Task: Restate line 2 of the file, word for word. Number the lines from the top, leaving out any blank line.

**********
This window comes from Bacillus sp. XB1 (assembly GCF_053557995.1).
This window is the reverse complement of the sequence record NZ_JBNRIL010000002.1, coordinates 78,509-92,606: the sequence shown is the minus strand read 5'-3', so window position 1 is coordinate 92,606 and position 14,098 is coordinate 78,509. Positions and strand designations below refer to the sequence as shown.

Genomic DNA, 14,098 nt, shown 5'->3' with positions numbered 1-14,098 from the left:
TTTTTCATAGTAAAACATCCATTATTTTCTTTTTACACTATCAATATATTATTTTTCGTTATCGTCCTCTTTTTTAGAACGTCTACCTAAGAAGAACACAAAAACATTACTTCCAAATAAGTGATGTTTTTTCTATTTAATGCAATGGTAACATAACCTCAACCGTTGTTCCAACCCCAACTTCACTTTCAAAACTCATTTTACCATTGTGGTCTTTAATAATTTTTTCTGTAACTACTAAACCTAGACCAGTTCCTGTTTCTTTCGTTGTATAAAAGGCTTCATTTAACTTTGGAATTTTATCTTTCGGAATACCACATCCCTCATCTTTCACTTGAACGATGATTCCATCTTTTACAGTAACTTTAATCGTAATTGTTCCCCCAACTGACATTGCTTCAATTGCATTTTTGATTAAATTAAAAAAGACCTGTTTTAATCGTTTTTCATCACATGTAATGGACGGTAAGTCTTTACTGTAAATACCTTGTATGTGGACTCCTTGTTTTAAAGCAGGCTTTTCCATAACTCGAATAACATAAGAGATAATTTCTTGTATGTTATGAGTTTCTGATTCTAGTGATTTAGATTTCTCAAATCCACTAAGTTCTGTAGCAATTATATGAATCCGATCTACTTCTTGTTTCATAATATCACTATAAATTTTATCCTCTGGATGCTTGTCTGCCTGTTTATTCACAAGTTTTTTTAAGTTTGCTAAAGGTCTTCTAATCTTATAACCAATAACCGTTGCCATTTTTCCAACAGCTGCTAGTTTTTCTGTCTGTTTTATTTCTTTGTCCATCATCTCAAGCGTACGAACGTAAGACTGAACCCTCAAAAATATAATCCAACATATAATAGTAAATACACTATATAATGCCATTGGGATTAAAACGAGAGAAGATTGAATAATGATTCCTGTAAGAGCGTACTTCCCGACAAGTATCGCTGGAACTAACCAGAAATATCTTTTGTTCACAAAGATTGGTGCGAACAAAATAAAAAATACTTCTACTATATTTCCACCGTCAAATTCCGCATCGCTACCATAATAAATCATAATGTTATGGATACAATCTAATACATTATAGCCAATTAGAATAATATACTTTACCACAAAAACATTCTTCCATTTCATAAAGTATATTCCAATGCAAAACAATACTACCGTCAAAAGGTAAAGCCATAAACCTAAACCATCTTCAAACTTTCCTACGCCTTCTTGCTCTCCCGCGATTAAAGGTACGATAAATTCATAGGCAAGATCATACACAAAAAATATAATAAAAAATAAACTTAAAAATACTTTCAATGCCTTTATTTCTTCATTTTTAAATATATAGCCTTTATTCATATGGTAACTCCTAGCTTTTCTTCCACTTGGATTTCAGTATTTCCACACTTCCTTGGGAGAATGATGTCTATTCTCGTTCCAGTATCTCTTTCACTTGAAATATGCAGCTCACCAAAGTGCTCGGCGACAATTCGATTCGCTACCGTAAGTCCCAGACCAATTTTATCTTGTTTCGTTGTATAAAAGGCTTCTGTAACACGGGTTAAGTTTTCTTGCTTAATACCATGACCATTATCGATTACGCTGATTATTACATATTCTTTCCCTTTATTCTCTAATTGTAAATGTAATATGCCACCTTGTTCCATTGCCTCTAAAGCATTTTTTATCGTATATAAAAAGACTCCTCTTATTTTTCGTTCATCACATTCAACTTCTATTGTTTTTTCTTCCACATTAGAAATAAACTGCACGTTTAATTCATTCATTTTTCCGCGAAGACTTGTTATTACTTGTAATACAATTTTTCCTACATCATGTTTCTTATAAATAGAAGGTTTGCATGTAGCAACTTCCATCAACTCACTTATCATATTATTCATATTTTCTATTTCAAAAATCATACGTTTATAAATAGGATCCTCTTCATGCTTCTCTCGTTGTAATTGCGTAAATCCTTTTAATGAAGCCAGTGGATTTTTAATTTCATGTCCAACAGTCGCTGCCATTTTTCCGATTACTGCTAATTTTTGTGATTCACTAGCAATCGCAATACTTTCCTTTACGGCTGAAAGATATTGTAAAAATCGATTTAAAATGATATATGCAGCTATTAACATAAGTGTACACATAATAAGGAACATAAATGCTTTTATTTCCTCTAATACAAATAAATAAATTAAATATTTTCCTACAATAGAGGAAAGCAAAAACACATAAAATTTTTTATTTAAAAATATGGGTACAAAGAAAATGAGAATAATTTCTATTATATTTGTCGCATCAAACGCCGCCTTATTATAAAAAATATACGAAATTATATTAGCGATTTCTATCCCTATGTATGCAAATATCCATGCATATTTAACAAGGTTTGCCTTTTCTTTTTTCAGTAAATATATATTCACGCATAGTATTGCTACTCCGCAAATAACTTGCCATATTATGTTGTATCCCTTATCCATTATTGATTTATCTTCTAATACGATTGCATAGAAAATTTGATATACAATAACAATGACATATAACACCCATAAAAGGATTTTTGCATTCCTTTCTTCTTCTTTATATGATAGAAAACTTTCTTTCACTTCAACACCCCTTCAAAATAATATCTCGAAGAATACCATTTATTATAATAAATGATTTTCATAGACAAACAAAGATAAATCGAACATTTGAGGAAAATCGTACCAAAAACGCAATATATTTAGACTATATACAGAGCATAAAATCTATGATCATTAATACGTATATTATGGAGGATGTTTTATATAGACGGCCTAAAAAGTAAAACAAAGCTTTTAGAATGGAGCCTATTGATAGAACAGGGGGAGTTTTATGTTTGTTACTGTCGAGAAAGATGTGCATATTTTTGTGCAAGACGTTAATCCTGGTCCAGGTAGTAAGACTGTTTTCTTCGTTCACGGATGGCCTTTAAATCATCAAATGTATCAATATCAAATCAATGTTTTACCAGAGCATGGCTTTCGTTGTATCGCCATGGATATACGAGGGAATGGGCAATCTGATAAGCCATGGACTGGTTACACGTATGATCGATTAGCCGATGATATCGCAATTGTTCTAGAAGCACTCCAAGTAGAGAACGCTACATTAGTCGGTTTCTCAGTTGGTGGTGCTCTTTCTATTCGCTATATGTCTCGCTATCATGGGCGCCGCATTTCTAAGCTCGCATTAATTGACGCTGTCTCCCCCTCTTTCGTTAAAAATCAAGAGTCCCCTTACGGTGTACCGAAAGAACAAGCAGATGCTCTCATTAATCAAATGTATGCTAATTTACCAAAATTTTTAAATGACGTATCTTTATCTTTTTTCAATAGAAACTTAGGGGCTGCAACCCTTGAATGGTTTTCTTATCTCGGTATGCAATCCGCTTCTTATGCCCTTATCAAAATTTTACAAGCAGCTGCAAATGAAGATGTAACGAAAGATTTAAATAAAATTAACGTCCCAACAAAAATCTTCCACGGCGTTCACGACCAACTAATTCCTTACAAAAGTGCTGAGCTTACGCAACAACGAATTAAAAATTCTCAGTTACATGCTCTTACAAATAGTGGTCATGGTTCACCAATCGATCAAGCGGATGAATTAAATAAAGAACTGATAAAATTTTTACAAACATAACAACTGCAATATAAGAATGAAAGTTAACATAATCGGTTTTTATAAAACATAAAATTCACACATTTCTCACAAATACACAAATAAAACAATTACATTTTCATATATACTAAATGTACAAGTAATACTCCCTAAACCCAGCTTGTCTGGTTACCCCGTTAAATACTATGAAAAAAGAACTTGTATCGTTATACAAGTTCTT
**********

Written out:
This window is the reverse complement of the sequence record NZ_JBNRIL010000002.1, coordinates 78,509-92,606: the sequence shown is the minus strand read 5'-3', so window position 1 is coordinate 92,606 and position 14,098 is coordinate 78,509. Positions and strand designations below refer to the sequence as shown.